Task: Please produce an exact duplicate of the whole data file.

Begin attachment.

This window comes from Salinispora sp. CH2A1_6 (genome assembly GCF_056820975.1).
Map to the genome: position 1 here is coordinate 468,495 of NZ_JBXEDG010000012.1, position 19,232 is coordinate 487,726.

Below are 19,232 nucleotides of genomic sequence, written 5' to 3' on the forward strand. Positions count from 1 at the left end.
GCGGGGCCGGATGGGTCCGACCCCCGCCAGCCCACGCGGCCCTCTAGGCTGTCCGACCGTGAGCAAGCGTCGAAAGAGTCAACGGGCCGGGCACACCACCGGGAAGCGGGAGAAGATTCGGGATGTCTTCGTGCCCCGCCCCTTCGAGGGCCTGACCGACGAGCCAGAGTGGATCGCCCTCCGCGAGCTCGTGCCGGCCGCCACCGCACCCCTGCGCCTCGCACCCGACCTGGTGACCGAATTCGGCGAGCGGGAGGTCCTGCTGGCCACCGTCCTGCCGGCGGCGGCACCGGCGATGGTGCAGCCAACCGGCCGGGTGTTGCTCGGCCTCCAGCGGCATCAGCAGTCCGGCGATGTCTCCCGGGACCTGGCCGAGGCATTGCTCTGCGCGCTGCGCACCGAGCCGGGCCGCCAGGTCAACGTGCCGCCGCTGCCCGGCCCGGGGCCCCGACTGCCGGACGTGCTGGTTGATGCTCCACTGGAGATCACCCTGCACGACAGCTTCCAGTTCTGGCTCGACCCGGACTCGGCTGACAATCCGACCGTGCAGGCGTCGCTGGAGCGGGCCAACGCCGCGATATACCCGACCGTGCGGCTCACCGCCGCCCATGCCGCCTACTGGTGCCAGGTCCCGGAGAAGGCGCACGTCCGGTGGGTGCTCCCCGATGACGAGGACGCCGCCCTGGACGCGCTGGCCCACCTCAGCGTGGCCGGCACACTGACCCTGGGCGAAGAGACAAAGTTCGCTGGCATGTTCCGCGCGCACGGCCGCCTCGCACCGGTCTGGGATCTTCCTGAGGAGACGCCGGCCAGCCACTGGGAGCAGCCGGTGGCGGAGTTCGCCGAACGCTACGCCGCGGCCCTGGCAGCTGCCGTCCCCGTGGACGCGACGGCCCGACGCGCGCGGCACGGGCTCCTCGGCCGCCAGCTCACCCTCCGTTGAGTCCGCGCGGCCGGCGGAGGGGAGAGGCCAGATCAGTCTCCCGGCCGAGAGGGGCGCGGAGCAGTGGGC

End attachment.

This window comes from Salinispora sp. CH2A1_6 (genome assembly GCF_056820975.1).
Map to the genome: position 1 here is coordinate 468,495 of NZ_JBXEDG010000012.1, position 19,232 is coordinate 487,726.

Below are 19,232 nucleotides of genomic sequence, written 5' to 3' on the forward strand. Positions count from 1 at the left end.
GCGGGGCCGGATGGGTCCGACCCCCGCCAGCCCACGCGGCCCTCTAGGCTGTCCGACCGTGAGCAAGCGTCGAAAGAGTCAACGGGCCGGGCACACCACCGGGAAGCGGGAGAAGATTCGGGATGTCTTCGTGCCCCGCCCCTTCGAGGGCCTGACCGACGAGCCAGAGTGGATCGCCCTCCGCGAGCTCGTGCCGGCCGCCACCGCACCCCTGCGCCTCGCACCCGACCTGGTGACCGAATTCGGCGAGCGGGAGGTCCTGCTGGCCACCGTCCTGCCGGCGGCGGCACCGGCGATGGTGCAGCCAACCGGCCGGGTGTTGCTCGGCCTCCAGCGGCATCAGCAGTCCGGCGATGTCTCCCGGGACCTGGCCGAGGCATTGCTCTGCGCGCTGCGCACCGAGCCGGGCCGCCAGGTCAACGTGCCGCCGCTGCCCGGCCCGGGGCCCCGACTGCCGGACGTGCTGGTTGATGCTCCACTGGAGATCACCCTGCACGACAGCTTCCAGTTCTGGCTCGACCCGGACTCGGCTGACAATCCGACCGTGCAGGCGTCGCTGGAGCGGGCCAACGCCGCGATATACCCGACCGTGCGGCTCACCGCCGCCCATGCCGCCTACTGGTGCCAGGTCCCGGAGAAGGCGCACGTCCGGTGGGTGCTCCCCGATGACGAGGACGCCGCCCTGGACGCGCTGGCCCACCTCAGCGTGGCCGGCACACTGACCCTGGGCGAAGAGACAAAGTTCGCTGGCATGTTCCGCGCGCACGGCCGCCTCGCACCGGTCTGGGATCTTCCTGAGGAGACGCCGGCCAGCCACTGGGAGCAGCCGGTGGCGGAGTTCGCCGAACGCTACGCCGCGGCCCTGGCAGCTGCCGTCCCCGTGGACGCGACGGCCCGACGCGCGCGGCACGGGCTCCTCGGCCGCCAGCTCACCCTCCGTTGAGTCCGCGCGGCCGGCGGAGGGGAGAGGCCAGATCAGTCTCCCGGCCGAGAGGGGCGCGGAGCAGTGGGC